This relatively modern town was, as its name suggests, a rural heathland in times gone by. But everything changed with the arrival of the London to Brighton railway in 1841. Haywards Heath has subsequently become the quintessential mid Sussex town.


Described as “Probably the most elegant viaduct in Britain” by the National Transport Trust, the Ouse Valley Viaduct is a pleasure to see and a pleasure to travel over. The viaduct is almost 100 feet tall, sitting on 37 semi-circular arches. Opened it 1841, it took two years to construct.


Great British Life: The Grade II Listed war memorial at Muster GreenThe Grade II Listed war memorial at Muster Green (Image: Andrew Hasson)
The Grade II Listed war memorial at Muster Green was unveiled on November 30th 1924. It is described in its listing as 'an eloquent witness to the tragic impact of world events on this local community, and the sacrifice it has made in the conflicts of the 20th century.' Very well put.


Great British Life: A painting of the English civil war hung in the Town HallA painting of the English civil war hung in the Town Hall (Image: Andrew Hasson)
In memory of The Battle of Haywards Heath at nearby Muster Green, a painting in the Town Hall depicts the two sides who fought the English Civil War; the Royalists and the Parliamentarians, also known as the Cavaliers and the Roundheads respectively. The latter names were both slightly derogatory of course. ‘Cavaliers’ is the Spanish word for armed horsemen and they were considered to be wealthy men lacking morals. ‘Roundheads’ referenced many of their supporters being Puritans who wore their hair short.


Great British Life: One of the oldest buildings in town dating from the 16th centuryOne of the oldest buildings in town dating from the 16th century (Image: Andrew Hasson)
The Miller and Carter restaurant on Muster Green is one of the oldest buildings in town. Dating from the late 16th century, it was originally a bay timber-framed building before being re-fronted in the 19th century. It spent most of its life as The Sergison Arms public house, later becoming The Dolphin.


Great British Life: The former first cinema in Haywards HeathThe former first cinema in Haywards Heath (Image: Andrew Hasson)
There are certainly some eclectic architectural styles on display in town, like this steepled building around where The Broadway becomes Perrymount Road. The building had once been a garage before becoming the town’s first cinema, The Heath Theatre, which opened in 1911.


Great British Life: A relic from the Victorian age of steam in Haywards Heath.A relic from the Victorian age of steam in Haywards Heath. (Image: Andrew Hasson)
Fairly close to the town centre are some blocks of flats called Muster Court and in the middle of them is this relic of the Victorian age of steam. It’s a vent used to draw fresh air into the tunnel below - one of the shortest tunnels on the London to Brighton line.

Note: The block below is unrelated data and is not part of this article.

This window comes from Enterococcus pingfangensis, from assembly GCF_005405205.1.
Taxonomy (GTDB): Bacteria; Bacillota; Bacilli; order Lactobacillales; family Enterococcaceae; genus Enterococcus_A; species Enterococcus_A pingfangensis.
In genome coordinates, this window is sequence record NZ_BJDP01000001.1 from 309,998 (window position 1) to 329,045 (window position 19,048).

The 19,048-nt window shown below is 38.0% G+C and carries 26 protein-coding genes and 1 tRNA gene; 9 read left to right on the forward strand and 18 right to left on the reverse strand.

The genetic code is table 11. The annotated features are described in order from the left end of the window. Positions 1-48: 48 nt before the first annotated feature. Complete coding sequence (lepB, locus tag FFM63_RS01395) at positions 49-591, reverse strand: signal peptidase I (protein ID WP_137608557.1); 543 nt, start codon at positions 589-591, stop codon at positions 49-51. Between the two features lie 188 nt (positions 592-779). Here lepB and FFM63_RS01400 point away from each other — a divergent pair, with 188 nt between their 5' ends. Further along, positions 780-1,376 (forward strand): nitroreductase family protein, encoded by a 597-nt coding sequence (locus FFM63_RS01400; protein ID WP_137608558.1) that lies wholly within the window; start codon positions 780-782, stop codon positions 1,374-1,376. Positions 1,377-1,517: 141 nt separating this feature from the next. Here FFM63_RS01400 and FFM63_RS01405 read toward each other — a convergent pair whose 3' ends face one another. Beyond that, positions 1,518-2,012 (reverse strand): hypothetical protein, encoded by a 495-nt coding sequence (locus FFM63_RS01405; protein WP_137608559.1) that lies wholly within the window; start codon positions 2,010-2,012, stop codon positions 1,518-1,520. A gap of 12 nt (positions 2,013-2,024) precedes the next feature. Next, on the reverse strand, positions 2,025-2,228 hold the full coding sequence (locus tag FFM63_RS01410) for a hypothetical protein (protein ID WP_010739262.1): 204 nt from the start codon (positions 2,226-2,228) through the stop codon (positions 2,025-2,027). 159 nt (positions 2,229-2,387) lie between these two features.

Great British Life: A former lunatic asylum is now an apartment block in Haywards HeathA former lunatic asylum is now an apartment block in Haywards Heath (Image: Andrew Hasson)
In 1859, this incredible Italianate structure opened as the Sussex County Lunatic Asylum, before becoming part of the then newly-created NHS, sensibly rebranding itself as The St Francis Hospital, in 1948. After a period of decline after the 1980s, it closed completely in 1995. It has subsequently been beautifully redeveloped into apartments as Southdown Park.


Great British Life: Commando's blue plaqueCommando's blue plaque (Image: Andrew Hasson)
A blue plaque put up in 2015 on The Broadway remembers Commando, a pigeon used by British Armed Forces during World War 2 to carry intelligence. The pigeon carried out more than 90 missions and was awarded the Dickin Medal, a Victoria Cross equivalent for animals. The bird was bred in Haywards Heath by Sid Moon, who had served in the First World War with the Army Pigeon Service.


Great British Life: Lindfield is one of the best kept Sussex villagesLindfield is one of the best kept Sussex villages (Image: Andrew Hasson)

Just a mile to the north of Haywards Heath is the beautiful village of Lindfield which can trace its history back more than 1200 years. All Saints Church alone, at the top of the High Street, dates back to just after the Norman invasion of 1066. The High Street is awash with medieval timber-framed houses and there is a beautiful natural spring-fed village pond.


Great British Life: Ardingly reservoirArdingly reservoir (Image: Andrew Hasson)

Five miles to the north of town you can find Ardingly Reservoir, a nature reserve owned and operated by South East Water. It’s a popular local site for fishing as well as watersports like sailing, paddleboarding, rowing and windsurfing.


Great British Life: Haywards Heath resident Steve TriceHaywards Heath resident Steve Trice (Image: Andrew Hasson)

Local resident Steve Trice says: ‘Haywards Heath is a vibrant town with a good shopping centre and lots of open spaces for recreation and leisure enjoyment. It has great links to Brighton, Crawley and London. We have lots of voluntary groups like the Church Activity, a food bank and the Woodside Community Centre. So there’s a really strong sense of community in Haywards Heath. I think it’s a happy place.’